For the first time, a team of scientists have captured all phases of a classical nova explosion — before, during, and after the event. The event took place back in 2009, but at first the astronomers didn’t even realize they’d captured such an unusual occurrence. After going back and looking at the data, they spotted the nova and have now published the paper in the journal Nature.
You hear a lot more about supernovas because that’s something that many stars will go through eventually. That’s the explosion that kicks off the final stage in stellar evolution. It occurs when a massive star has exhausted its supply of fusion elements and can no longer support its own gravity. It collapses and causes a massive explosion. What’s left afterward is a stellar remnant — a neutron star, black hole, or white dwarf. Our sun will most likely become a white dwarf at the end of its life.
A nova, on the other hand, does not signal the death of a star and is much more rare. It occurs when a star of some sort collects material from a nearby companion. This increases the mass of the star and eventually results in a huge thermonuclear explosion. This can happen with various star types, but it’s most common when there’s a compact and highly dense stellar remnant in close proximity to a star still has not gone supernova. In the case of this observation, known as Nova Centauri 2009, researchers saw a white dwarf go nova after accreting matter from its binary companion red dwarf.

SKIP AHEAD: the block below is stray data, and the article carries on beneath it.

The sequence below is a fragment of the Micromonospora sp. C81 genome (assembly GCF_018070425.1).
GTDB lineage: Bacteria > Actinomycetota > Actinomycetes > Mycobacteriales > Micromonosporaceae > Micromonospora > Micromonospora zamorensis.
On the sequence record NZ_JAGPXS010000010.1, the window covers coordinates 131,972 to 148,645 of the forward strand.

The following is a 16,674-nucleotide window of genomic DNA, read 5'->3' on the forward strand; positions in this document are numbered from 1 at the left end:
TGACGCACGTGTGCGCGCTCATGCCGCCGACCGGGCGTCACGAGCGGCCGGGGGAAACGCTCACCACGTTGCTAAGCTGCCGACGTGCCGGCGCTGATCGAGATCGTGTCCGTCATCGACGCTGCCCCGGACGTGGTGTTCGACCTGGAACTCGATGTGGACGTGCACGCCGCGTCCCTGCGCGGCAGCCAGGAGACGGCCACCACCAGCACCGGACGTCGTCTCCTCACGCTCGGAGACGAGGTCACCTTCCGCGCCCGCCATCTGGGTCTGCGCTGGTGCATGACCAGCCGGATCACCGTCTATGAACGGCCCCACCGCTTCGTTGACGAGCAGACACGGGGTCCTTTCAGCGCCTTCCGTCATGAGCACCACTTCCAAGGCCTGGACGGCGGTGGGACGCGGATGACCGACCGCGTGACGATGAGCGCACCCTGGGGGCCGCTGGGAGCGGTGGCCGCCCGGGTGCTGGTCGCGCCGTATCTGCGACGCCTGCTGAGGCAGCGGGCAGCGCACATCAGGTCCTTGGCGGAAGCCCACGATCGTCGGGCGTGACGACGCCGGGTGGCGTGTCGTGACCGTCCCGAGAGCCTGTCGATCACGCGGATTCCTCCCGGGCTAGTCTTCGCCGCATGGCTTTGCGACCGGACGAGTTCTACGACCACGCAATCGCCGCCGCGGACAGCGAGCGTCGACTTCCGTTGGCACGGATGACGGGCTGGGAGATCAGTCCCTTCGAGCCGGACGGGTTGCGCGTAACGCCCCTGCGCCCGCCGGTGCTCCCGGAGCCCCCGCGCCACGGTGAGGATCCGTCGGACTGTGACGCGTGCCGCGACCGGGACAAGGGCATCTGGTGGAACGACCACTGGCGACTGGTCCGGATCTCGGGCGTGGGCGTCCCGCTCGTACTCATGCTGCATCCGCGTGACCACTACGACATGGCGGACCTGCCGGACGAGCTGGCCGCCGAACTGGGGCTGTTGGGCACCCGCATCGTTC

The astronomers were working with the Warsaw University Observatory on a completely different observation when they spotted the nova explosion. After that, they went back and looked at past images of that area of the sky, finding that the entire build-up had been captured in addition to the explosion and aftermath.
Studying the wealth of data, the researchers were able to see fluctuations in brightness as mass was being transferred to the white dwarf in the days leading up to the nova. They also watches as the rate of mass transfer shot up immediately following the explosion. The study states that the system is still brighter than it was before the nova, but it’s continuing to fade. Having a timeline of observational data leading up to the nova could allow astronomers to learn more about how these binary systems behave. It is believed that novas in systems like this one only occur every few million years, so it was lucky we were looking in the right place at the right time.
Now read: What is a supernova — or why stars explode, creating the universe as we know it